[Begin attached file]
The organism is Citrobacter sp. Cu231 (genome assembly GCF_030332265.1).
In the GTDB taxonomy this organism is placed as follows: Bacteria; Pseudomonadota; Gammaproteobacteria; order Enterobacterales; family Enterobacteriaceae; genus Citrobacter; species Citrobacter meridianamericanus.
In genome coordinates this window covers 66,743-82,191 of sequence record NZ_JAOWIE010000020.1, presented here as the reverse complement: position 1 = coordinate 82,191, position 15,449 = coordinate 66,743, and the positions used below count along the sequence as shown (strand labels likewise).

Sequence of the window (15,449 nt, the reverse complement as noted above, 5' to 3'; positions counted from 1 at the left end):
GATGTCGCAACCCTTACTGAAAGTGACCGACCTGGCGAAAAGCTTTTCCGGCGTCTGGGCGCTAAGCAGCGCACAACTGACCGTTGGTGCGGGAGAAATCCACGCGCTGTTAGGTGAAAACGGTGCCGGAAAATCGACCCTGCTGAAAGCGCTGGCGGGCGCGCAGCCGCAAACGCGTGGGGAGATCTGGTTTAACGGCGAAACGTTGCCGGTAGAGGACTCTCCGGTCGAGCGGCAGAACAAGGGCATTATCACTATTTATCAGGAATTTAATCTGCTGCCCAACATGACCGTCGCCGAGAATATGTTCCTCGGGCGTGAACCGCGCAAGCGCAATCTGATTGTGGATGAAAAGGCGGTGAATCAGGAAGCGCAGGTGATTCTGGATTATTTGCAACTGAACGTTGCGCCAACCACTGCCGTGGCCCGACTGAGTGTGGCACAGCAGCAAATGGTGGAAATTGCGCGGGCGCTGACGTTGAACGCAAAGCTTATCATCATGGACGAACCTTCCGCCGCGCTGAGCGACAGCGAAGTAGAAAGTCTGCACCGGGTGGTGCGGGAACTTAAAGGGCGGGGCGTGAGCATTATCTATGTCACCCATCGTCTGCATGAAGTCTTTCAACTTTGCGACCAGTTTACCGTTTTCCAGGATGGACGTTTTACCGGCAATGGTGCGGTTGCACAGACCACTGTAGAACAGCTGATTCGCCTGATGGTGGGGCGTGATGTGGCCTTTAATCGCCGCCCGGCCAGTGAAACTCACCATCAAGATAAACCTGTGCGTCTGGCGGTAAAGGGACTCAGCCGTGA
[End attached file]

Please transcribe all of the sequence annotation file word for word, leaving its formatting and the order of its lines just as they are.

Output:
The organism is Citrobacter sp. Cu231 (genome assembly GCF_030332265.1).
In the GTDB taxonomy this organism is placed as follows: Bacteria; Pseudomonadota; Gammaproteobacteria; order Enterobacterales; family Enterobacteriaceae; genus Citrobacter; species Citrobacter meridianamericanus.
In genome coordinates this window covers 66,743-82,191 of sequence record NZ_JAOWIE010000020.1, presented here as the reverse complement: position 1 = coordinate 82,191, position 15,449 = coordinate 66,743, and the positions used below count along the sequence as shown (strand labels likewise).

Sequence of the window (15,449 nt, the reverse complement as noted above, 5' to 3'; positions counted from 1 at the left end):
GATGTCGCAACCCTTACTGAAAGTGACCGACCTGGCGAAAAGCTTTTCCGGCGTCTGGGCGCTAAGCAGCGCACAACTGACCGTTGGTGCGGGAGAAATCCACGCGCTGTTAGGTGAAAACGGTGCCGGAAAATCGACCCTGCTGAAAGCGCTGGCGGGCGCGCAGCCGCAAACGCGTGGGGAGATCTGGTTTAACGGCGAAACGTTGCCGGTAGAGGACTCTCCGGTCGAGCGGCAGAACAAGGGCATTATCACTATTTATCAGGAATTTAATCTGCTGCCCAACATGACCGTCGCCGAGAATATGTTCCTCGGGCGTGAACCGCGCAAGCGCAATCTGATTGTGGATGAAAAGGCGGTGAATCAGGAAGCGCAGGTGATTCTGGATTATTTGCAACTGAACGTTGCGCCAACCACTGCCGTGGCCCGACTGAGTGTGGCACAGCAGCAAATGGTGGAAATTGCGCGGGCGCTGACGTTGAACGCAAAGCTTATCATCATGGACGAACCTTCCGCCGCGCTGAGCGACAGCGAAGTAGAAAGTCTGCACCGGGTGGTGCGGGAACTTAAAGGGCGGGGCGTGAGCATTATCTATGTCACCCATCGTCTGCATGAAGTCTTTCAACTTTGCGACCAGTTTACCGTTTTCCAGGATGGACGTTTTACCGGCAATGGTGCGGTTGCACAGACCACTGTAGAACAGCTGATTCGCCTGATGGTGGGGCGTGATGTGGCCTTTAATCGCCGCCCGGCCAGTGAAACTCACCATCAAGATAAACCTGTGCGTCTGGCGGTAAAGGGACTCAGCCGTGA